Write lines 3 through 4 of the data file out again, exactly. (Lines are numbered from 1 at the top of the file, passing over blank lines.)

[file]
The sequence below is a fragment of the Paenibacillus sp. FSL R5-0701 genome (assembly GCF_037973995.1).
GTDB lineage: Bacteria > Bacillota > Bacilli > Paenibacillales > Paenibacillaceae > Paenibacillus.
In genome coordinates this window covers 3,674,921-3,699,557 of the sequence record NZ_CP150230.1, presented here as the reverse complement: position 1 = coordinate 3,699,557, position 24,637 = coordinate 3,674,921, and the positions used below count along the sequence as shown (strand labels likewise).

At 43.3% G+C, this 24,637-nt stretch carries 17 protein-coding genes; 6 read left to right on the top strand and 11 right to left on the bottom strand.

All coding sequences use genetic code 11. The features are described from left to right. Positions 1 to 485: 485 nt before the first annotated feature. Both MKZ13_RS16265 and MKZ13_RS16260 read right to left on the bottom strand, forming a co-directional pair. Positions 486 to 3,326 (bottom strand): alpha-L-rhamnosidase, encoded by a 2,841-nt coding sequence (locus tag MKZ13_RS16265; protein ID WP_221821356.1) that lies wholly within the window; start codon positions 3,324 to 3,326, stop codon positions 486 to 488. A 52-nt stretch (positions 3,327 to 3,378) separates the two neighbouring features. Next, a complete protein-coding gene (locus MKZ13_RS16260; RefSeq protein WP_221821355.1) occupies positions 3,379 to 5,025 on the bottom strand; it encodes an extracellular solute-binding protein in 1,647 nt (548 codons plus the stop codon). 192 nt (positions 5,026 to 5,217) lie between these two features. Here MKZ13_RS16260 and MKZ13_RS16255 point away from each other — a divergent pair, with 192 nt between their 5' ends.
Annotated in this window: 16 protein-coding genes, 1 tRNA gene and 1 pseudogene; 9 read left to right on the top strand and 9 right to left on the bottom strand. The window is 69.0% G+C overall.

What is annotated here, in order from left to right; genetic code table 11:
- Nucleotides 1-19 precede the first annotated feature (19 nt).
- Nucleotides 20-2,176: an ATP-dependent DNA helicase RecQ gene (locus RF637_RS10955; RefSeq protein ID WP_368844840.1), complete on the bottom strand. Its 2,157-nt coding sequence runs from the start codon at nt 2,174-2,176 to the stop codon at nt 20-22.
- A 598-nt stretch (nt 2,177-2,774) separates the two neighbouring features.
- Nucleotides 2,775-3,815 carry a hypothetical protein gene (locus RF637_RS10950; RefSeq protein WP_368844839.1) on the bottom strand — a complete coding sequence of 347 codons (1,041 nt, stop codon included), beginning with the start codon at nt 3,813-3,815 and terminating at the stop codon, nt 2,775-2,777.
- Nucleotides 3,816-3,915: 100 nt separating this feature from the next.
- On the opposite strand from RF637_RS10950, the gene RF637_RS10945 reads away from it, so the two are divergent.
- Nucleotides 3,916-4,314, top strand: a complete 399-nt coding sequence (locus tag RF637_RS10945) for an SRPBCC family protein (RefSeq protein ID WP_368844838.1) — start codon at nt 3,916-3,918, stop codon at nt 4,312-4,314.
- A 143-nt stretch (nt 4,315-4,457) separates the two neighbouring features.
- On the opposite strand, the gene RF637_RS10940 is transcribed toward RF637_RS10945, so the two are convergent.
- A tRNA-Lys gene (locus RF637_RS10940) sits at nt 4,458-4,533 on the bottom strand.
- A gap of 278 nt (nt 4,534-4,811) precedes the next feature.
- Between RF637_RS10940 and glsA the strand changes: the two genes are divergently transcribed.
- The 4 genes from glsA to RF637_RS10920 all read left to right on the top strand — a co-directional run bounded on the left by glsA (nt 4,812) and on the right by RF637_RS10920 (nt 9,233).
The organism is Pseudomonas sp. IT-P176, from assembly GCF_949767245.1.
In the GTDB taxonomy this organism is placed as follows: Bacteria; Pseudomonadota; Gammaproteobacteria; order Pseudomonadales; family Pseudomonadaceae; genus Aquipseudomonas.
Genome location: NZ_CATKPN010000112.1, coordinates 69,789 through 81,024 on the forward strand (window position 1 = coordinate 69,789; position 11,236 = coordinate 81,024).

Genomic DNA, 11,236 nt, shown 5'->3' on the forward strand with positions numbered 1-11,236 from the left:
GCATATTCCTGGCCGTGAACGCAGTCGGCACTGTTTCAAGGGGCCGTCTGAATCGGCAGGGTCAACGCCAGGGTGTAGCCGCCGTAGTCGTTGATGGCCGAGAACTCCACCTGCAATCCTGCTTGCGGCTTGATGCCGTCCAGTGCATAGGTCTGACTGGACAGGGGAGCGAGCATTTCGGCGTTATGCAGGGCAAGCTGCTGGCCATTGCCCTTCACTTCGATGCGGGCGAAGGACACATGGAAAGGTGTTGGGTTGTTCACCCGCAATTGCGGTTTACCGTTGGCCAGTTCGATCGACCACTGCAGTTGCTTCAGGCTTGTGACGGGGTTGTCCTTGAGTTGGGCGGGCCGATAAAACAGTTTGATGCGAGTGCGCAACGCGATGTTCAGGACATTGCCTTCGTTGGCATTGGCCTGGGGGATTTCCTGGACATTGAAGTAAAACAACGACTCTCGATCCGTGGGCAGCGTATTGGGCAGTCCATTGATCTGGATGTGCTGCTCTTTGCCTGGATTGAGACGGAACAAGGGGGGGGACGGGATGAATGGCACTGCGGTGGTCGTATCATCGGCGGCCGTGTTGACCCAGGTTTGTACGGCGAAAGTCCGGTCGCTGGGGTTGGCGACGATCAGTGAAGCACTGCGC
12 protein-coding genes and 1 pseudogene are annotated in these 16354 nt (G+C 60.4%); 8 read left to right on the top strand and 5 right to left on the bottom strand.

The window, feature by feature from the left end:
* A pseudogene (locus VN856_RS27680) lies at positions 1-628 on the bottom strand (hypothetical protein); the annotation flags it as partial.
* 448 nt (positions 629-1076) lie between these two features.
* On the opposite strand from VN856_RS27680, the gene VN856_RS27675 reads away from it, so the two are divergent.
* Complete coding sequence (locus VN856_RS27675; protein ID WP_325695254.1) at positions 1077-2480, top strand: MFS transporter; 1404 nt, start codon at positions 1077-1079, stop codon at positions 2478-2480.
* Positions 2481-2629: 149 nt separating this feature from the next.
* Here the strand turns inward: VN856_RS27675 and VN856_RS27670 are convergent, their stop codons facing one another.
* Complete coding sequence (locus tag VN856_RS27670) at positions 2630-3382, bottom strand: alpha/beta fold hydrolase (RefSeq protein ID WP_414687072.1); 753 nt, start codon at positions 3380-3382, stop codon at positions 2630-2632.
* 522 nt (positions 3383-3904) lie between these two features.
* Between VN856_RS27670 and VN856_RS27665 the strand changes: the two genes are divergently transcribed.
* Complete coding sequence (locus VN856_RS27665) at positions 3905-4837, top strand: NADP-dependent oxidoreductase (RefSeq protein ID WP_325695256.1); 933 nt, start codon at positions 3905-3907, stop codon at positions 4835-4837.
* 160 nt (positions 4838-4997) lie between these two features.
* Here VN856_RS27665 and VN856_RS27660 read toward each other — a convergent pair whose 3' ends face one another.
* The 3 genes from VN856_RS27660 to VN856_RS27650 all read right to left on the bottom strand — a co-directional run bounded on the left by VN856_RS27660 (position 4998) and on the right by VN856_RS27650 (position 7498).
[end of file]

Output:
In genome coordinates this window covers 3,674,921-3,699,557 of the sequence record NZ_CP150230.1, presented here as the reverse complement: position 1 = coordinate 3,699,557, position 24,637 = coordinate 3,674,921, and the positions used below count along the sequence as shown (strand labels likewise).

At 43.3% G+C, this 24,637-nt stretch carries 17 protein-coding genes; 6 read left to right on the top strand and 11 right to left on the bottom strand.